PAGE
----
Eurocentrism has been in the news lately. In July US Congressperson Steve King made comments downplaying the cultural contributions of non-white, non-Western "subgroups." (Thus demonstrating that he's scarier than that other Stephen King.)
Last week there was a call from political science professor Nicholas Tampio to narrowly define philosophy as a discipline responding either directly to Plato's Republic or at least part of a self-consciously Socratic-Platonic tradition of inquiry (I recommend reading his essay, "Not All Things Wise and Good Are Philosophy," for yourself here). Tampio was responding in large part to a piece from Jay Garfield and Bryan Van Norden called "If Philosophy Won't Diversify, Let's Call It What It Really Is."
I find much of Tampio's essay to be either plain wrong or downright odd. Before I explain why, however, let me begin by trying to define some key terms (something philosophers around the world have been doing for thousands of years).
Eurocentrism and Political Correctness?
In a post called, "The Depth of Eurocentrism," I defined eurocentrism as...
"... the privileging of the idea of Europe, its history, culture, languages, literatures, philosophies, religions, and so forth."In that post I also applied eurocentrism to science fiction, but in the rest of this post I'm going to focus on philosophy both as an idea and as a discipline.
In a post called, "Has Political Correctness Run Amok? Does It Exist?," I asked a lot of questions that I wasn't able to answer. So I'm not going to define political correctness, because I'm not entirely sure anyone actually knows what it is (this being the internet, I wouldn't be surprised if some anonymous commenter tells me).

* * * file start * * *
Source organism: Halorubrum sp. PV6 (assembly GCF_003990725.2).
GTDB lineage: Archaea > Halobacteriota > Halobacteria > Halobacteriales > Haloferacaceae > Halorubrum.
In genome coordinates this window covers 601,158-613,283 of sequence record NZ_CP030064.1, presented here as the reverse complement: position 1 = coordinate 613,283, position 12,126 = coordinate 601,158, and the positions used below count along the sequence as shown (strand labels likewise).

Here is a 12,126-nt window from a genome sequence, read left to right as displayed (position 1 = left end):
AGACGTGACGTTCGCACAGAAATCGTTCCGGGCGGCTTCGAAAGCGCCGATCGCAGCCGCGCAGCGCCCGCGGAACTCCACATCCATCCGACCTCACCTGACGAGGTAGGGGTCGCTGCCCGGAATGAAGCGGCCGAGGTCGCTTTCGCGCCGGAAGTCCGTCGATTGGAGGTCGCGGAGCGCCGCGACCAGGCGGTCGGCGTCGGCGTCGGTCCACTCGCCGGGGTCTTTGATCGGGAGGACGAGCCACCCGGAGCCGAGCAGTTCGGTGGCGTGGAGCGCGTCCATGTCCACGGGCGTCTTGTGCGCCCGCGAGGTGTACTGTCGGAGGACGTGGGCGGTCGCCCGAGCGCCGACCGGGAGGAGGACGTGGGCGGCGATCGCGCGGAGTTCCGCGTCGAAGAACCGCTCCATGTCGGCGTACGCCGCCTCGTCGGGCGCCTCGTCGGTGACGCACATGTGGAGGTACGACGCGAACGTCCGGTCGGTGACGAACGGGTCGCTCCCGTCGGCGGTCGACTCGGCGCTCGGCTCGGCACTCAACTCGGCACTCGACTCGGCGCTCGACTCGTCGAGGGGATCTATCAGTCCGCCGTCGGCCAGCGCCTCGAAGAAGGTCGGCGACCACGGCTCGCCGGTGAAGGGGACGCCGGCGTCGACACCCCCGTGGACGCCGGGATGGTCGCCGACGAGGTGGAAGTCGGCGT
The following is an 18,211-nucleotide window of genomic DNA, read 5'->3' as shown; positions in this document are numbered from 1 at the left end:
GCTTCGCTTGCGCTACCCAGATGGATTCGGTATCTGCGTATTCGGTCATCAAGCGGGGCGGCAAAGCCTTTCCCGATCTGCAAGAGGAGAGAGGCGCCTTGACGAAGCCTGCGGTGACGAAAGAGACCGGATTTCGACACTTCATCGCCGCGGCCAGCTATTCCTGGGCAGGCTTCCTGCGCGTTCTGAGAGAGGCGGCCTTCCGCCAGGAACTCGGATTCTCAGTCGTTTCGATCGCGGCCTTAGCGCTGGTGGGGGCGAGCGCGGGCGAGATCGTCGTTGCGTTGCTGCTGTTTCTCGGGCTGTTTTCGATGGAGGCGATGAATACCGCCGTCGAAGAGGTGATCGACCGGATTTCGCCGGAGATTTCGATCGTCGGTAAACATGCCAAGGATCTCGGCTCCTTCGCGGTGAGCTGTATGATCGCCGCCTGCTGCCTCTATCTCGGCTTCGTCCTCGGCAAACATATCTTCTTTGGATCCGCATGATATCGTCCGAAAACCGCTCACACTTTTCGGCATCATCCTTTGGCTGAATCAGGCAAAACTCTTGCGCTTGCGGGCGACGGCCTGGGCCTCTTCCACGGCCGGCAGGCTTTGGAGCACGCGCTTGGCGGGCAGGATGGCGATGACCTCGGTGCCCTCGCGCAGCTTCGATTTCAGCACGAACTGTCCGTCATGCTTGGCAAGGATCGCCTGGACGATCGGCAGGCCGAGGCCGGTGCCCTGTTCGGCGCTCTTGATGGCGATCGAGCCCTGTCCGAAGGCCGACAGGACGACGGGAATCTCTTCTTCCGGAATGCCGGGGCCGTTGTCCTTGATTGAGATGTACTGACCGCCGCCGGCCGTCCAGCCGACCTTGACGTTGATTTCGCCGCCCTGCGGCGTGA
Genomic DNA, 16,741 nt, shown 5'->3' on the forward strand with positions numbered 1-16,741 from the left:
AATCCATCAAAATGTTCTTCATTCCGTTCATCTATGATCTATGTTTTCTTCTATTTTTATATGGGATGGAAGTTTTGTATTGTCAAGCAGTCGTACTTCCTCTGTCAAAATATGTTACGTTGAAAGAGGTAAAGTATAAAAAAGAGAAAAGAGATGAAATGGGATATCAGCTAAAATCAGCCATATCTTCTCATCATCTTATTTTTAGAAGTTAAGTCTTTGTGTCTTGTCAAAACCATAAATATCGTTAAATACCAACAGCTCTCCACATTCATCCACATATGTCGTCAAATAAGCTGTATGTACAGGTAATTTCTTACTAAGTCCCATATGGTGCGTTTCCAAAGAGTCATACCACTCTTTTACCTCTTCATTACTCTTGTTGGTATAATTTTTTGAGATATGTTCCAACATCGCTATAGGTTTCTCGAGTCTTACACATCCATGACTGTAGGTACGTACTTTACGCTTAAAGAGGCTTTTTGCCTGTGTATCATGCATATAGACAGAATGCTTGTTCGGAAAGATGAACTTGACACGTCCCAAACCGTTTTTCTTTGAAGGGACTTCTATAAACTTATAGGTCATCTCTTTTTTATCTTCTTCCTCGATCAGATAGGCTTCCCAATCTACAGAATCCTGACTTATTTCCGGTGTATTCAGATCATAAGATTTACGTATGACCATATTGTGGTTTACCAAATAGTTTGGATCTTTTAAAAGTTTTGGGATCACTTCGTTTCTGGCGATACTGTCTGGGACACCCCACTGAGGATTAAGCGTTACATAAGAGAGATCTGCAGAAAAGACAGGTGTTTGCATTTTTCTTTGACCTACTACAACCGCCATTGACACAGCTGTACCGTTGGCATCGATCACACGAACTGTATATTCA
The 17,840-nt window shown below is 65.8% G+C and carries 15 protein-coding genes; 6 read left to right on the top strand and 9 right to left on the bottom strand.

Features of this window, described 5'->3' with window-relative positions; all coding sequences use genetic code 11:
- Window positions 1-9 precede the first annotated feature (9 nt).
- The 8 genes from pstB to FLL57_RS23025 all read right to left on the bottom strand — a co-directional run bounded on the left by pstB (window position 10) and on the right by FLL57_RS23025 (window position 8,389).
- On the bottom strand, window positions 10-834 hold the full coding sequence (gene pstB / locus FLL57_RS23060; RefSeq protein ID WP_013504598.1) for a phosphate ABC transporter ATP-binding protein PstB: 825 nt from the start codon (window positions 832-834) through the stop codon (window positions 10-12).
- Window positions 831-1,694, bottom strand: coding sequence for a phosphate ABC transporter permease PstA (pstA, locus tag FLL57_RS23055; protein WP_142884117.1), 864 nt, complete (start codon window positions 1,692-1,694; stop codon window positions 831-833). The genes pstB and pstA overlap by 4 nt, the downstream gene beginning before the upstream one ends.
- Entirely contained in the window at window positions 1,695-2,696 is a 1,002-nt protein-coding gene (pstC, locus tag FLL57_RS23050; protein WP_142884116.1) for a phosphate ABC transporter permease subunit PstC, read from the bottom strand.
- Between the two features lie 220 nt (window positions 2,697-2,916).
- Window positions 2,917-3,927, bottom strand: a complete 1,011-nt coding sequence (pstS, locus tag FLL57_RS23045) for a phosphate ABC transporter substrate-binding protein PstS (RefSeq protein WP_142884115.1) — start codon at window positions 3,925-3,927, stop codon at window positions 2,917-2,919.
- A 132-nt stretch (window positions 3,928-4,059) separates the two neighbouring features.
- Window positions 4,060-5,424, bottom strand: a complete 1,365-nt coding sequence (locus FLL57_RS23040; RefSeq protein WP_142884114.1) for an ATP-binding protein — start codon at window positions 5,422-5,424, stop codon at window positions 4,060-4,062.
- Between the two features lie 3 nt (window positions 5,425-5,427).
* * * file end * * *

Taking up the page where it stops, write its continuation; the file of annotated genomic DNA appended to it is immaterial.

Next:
So why do I make the counter-intuitive claim that eurocentrism is politically correct, especially when the type of person most likely to vocally endorse eurocentrism also tends to be the type of person most vociferously denouncing the social evils of political correctness?
Part of my reason for making this outrageous claim is, I admit, to spark some interest with a controversial-sounding headline. In doing so, however, I may be doing the anti-PC crowd a favor, since many of them seem to enjoy being outraged (somewhat ironically) while they chastise others for being so easily outraged.
I do have a deeper reason for making this claim, which I will explain at the end. I promise.
(For the record, I have no idea what Nicholas Tampio thinks about political correctness, but that's beside my point here).
Responding to Tampio
There have already been some excellent responses to Tampio's article. See this collection of tweets from Bryan Van Norden (one of the authors of the piece to which Tampio is responding) that offers some education about Chinese philosophy. See also this post on the Feminist Philosophers blog by Amy Olberding as well as her almost sentence-by-sentence response to Tampio on her personal blog.
I personally found Tampio's article so filled with oddity and plain errors that I could easily write a paragraph or two responding to each sentence. Olberding has already done something like that, and she did it better than I could, so I'm just going to respond to a few of the more confusing and/or erroneous aspects of the article.
Tampio starts by telling the reader that he has published on Islamic political thought. This seems like a nice way to inform us that he's not a cultural chauvinist, which makes the rest of the piece all the more bizarre. He inconsistently refers to the Islamic stuff either as "thought" or "philosophy" throughout the piece. This would seem to undermine his thesis unless there's some subtlety there I didn't catch (perhaps that ibn Sina and al-Farabi are "philosophers" while al-Ghazali is a "thinker," but then there are at least two philosophers in the Islamic tradition...). The rest of the introduction paragraph nicely sets out his thesis, strange as it may be.